Students for Staff has taken multiple approaches to their activism. In addition to researching local economics, national poverty standards, and living wage policies at comparable universities, the group has informed their living wage campaign with an invested care and concern for the members of their local community. The students have made efforts in the past year and half to form genuine relationships with staff members and understand their situations, a perspective they have tried to share with the administration of Miami.

According to Stephanie Lee, one of the student organizers of the campaign, this is what distinguishes the group's approach.
"Administrators and management haven't taken the time to listen to the individual voices of the staff, to understand what each staff member goes through to make their living. A lot of staff won't even talk to a boss or supervisor about it because they're afraid. As students at this university, we have felt it is our responsibility to share these stories and to seek justice for our friends and neighbors at this university who aren't being treated fairly."

At a university with one of the highest Princeton Review rankings for "lack of diversity" and "lack of class interaction," this event marks a significant moment in the efforts toward community-building at Miami. When asked about the event, Stephanie Lee had this to say: "Some might note that this has wholly been a student effort. We came up with this idea, we planned and organized everything ourselves. We want to make a point about student-staff, student-administrator, and staff-administrator relations at Miami. It should be striking to everyone that the students are the ones who initiated a reception for the staff. I think it says a lot about our campaign that we have taken the time to get to know the staff, and that there is a genuine feeling of understanding and empathy. And I think that adds a lot of validity to our argument for better wages. Even though this event is not political in tone, it certainly has political intentions. We're not going to pretend that this isn't about a living wage, because of course it is. If you respect your workers and you respect your community, you'll understand that a living wage is just one way to right the wrongs perpetrated by our administration against our community-members. If you care about your community, and you care about the people in it, one thing should follow the other. If you support the staff, you would support a living wage."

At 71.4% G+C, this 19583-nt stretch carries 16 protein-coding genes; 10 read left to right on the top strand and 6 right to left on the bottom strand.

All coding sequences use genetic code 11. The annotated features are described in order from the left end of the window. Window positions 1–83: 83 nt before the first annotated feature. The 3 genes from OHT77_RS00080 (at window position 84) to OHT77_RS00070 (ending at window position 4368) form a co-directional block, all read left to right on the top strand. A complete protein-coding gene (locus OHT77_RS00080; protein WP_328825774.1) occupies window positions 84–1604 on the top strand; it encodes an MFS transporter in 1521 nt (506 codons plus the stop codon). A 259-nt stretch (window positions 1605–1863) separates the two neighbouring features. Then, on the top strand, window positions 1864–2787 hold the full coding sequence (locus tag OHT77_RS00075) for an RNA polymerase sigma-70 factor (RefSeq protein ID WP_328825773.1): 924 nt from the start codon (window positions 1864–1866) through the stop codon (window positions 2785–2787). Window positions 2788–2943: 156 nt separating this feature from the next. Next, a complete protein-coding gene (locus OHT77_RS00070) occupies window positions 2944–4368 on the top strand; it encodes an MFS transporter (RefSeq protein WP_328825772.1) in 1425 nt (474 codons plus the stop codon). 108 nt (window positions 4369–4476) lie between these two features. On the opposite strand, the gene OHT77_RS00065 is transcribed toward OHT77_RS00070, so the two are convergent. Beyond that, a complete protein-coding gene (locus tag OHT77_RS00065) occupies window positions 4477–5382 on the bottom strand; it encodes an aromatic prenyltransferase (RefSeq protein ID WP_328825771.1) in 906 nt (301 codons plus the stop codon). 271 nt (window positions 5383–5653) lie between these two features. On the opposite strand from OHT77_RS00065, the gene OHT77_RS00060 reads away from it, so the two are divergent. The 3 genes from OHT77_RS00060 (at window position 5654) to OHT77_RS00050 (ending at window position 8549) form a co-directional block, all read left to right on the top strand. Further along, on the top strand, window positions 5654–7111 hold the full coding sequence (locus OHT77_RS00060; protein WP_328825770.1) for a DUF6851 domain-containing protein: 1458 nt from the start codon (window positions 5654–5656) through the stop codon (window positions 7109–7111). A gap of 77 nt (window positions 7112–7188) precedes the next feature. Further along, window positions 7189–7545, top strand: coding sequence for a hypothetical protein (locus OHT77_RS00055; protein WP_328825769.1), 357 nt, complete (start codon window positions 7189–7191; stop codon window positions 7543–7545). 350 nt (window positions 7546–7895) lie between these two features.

The flyers advertising the event read as follows:
Staff Day 2007 will occur on Wednesday, September 26th, from 5-7 pm at the Fine Arts Pavilion on the Oxford campus of Miami University. All are invited.

For more information, please visit the student group's website, at musfs.org

-stephanie lee, Free Radical Publishing

Tuesday, September 18, 2007


i am really enjoying this green pen the English dept gave me today. it makes annotating all these books more fun. green stripes on my pages. green dots on my hands. if i were colorblind, is this what chicken pox would look like?